Lately my family has been ordering the vegan Thanksgiving meal from Whole Foods – it includes a tofu turkey roast, mashed potatoes, green beans, stuffing, and vegan gravy – all you have to do is heat it up. This is really easy for me and my family; they can make all of the recipes they normally make and then have food for me on the side that they know ahead of time is vegan. It's not as great as homemade food like the recipes shared above but still very good and both parties win.

        I am not surprised at many of these comments – I think it's funny that people have such negative views about vegans and how "preachy" they are when in fact the majority of vegans I know, including myself, are not that way. I don't like to get into it at all with people but it usually comes up because they pester me about why I'm not eating meat, and when I say I am vegan they start questioning my reasoning and beliefs. It puts me in an awkward position because I can either say I'd rather not talk about it or say that I don't eat animals because of the way they are treated. That leads to a conversation about HOW they are treated and ultimately the meat-eater gets defensive because even though I'm NOT saying it, by me saying "I don't eat meat because I refuse to support factory farming and the treatment of animals that occurs" it translates silently into "you are immoral because you aren't doing the same as me." I think a lot of people become defensive because deep down they know that animals are treated terribly but repress it because they enjoy eating meat. For a long time I was that way; I knew how factory farming worked but it didn't affect me enough to change my lifestyle. Once I did enough research, however, I couldn't consciously eat it anymore.

        I also understand preachy vegans as well – I don't like to be that type of person, but especially for me, a vegan for moral and ethical reasons, it deeply disturbs and angers me to know how animals in factory farms are treated and when you realize how unjust it is it is hard to sit by and let it continue to happen, especially when your friends and family around you are contributing to the problem. However, I think many "preachy" vegans need to realize that attacking meat-eaters and going on rants about how horrible animals are treated (while valid) is not the way to go. It doesn't solve anything – it makes meat-eaters become defensive and block any rational arguments you are presenting. I have found that having calm, intellectual conversations about veganism without attacking others gets a lot farther with people and they are more open to listening to your side. They don't jump on your side right away of course, but they at least respect and understand your decision.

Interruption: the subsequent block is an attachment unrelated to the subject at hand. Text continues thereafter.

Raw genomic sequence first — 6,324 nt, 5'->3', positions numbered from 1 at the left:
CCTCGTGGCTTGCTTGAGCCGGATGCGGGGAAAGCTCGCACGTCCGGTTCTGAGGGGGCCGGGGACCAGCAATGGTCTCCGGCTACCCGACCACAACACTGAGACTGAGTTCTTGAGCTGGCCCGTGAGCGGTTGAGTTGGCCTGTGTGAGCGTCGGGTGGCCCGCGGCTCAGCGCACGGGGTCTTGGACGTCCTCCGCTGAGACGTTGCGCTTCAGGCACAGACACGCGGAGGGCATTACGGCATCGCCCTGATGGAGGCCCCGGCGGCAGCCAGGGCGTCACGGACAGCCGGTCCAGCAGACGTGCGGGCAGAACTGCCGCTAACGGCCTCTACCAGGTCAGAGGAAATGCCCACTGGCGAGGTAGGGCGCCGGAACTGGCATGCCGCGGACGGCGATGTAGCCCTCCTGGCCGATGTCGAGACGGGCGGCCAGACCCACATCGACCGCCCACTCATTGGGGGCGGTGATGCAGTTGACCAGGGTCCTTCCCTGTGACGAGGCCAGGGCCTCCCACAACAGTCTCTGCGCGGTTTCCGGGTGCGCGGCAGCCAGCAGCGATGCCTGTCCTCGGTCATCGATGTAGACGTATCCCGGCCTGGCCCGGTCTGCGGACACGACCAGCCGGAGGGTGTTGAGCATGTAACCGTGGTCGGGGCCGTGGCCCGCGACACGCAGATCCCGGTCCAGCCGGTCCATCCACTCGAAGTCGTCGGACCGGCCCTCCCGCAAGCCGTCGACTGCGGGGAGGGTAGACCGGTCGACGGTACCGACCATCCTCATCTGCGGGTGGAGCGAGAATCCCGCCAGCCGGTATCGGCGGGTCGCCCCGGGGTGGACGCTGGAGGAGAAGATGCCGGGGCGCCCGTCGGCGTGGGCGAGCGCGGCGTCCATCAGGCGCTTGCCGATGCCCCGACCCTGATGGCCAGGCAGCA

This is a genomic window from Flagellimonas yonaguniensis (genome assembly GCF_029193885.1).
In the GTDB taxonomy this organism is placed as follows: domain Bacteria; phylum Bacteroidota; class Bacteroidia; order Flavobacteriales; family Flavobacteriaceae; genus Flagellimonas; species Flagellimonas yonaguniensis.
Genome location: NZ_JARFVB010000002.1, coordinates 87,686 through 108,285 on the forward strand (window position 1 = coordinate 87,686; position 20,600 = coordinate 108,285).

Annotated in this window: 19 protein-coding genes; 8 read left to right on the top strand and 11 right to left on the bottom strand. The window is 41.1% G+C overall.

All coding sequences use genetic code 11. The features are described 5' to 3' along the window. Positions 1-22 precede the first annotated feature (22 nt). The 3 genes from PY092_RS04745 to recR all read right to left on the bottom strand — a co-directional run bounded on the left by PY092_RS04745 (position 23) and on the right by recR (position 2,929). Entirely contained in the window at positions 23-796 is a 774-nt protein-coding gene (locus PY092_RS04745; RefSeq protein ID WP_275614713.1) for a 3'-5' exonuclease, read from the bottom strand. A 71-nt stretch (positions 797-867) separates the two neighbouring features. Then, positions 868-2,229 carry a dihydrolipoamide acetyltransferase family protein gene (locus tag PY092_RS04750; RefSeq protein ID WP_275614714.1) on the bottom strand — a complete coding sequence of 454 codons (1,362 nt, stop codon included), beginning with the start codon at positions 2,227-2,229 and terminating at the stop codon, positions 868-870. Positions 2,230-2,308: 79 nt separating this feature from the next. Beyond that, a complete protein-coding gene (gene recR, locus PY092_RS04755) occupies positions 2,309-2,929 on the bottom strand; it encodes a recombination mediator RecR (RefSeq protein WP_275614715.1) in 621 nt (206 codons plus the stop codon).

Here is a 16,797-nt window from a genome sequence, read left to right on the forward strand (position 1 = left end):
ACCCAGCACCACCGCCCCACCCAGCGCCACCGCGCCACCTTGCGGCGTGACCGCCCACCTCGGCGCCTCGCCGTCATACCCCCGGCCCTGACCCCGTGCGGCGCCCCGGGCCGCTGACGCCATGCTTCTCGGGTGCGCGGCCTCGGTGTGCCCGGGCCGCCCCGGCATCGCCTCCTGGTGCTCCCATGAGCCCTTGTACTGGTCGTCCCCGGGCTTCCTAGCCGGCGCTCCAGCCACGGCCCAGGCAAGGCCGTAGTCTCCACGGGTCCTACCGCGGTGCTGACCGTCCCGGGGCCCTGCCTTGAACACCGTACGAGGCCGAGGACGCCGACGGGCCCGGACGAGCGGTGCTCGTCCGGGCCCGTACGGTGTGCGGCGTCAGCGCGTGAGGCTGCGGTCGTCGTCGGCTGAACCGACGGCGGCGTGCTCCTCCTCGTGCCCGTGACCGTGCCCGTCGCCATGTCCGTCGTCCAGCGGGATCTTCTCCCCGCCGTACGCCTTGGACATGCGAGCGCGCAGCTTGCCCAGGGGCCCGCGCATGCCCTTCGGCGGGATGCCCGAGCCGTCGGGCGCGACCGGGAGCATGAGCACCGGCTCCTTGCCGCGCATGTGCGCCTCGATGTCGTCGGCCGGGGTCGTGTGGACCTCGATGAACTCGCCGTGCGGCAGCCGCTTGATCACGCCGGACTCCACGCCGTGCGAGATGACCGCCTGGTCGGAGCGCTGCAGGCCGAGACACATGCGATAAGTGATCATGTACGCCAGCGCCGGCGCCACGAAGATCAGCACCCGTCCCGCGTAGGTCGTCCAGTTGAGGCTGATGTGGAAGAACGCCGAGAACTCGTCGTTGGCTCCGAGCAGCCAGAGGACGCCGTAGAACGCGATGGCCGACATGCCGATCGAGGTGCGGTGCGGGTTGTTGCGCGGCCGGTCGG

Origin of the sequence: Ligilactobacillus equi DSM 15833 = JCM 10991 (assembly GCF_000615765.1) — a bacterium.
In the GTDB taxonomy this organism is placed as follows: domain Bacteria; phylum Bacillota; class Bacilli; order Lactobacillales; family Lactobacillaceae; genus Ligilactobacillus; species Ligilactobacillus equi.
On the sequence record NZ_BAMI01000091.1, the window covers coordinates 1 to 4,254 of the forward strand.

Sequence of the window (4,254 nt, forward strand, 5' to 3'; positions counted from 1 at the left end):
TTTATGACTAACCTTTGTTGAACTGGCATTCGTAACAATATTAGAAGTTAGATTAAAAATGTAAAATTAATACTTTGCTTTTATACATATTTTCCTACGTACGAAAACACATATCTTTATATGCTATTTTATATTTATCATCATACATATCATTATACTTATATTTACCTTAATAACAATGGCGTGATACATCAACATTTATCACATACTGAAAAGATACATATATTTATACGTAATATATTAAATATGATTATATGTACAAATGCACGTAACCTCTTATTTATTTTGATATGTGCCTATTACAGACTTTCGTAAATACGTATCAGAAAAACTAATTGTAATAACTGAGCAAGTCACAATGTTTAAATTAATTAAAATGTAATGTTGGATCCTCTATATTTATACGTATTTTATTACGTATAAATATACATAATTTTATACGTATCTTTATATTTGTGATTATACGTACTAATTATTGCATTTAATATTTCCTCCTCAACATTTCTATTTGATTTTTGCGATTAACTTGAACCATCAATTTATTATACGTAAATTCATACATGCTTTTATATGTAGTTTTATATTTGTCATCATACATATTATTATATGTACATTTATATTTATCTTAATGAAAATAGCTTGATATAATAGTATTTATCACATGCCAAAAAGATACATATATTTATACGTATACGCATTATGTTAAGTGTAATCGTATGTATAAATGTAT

November 25, 2013 at 10:35 am |
    • NickZadick

      All humans are omnivores...if some want to pretend to be herbivores I really don't mind... but if you want to come eat at my place....meat is on the menu! the side dishes :P

      November 20, 2013 at 4:23 pm |
      • Randi at

        I'm so relieved that you don't mind my personal choices. I'm just a bit worried that you think people need your consent, and that you think your inhospitable nature is something to boast about. I'm sure your many friends have similar points of view, but what happens when you meet someone different from you? Do you act in real life how you act on the internet with the protective shield of anonymity? If so, I fear that you are among those in our society making life hard for anyone different.

        November 20, 2013 at 8:48 pm |
    • wadej420

      so not eating meat is fine but, giving up milk is just too much and eggs oh nooooooooooooo

      November 20, 2013 at 8:43 pm |
  37. kel

    Isa is the best! My omnivore friends love when I cook her recipes. We always bring vegan options to Thanksgiving so there's no pressure on the host.

    November 20, 2013 at 2:23 pm |
  38. Iris

    Isa RULES! All her cookbooks are awesome.

    November 20, 2013 at 1:57 pm |
  39. jzaks

    If you want to be a vegan, more power to you. I will take the ham, turkey and trimmings for Thanksgiving dinner.

    November 20, 2013 at 1:36 pm |
  40. Seth Pajak

    Great article. We cook from Isa's books all the time and the food is delicious!

    November 20, 2013 at 1:27 pm |
  41. Krista

    Fabulous article focusing on what's important: getting together and getting along; there's room for everyone at the (yay! vegan) table. And look at that gorgeous kale salad!

    November 20, 2013 at 1:15 pm |
  42. Megan

    Isa, thanks for offering a vegan perspective on Thanksgiving. I appreciated your article and all of the recipes look delicious. I might need to make that Kale Salad tonight!

    November 20, 2013 at 1:07 pm |
    • Benn

      No way! Megan the Vegan? Really?

      November 20, 2013 at 1:13 pm |
  43. AleeD®

    Two people in my family are the only vege-anything we have in the family – and they're vegetarians of the pesce- & dairy-tarian type. :) Best thing is they like to cook for themselves. More power to them.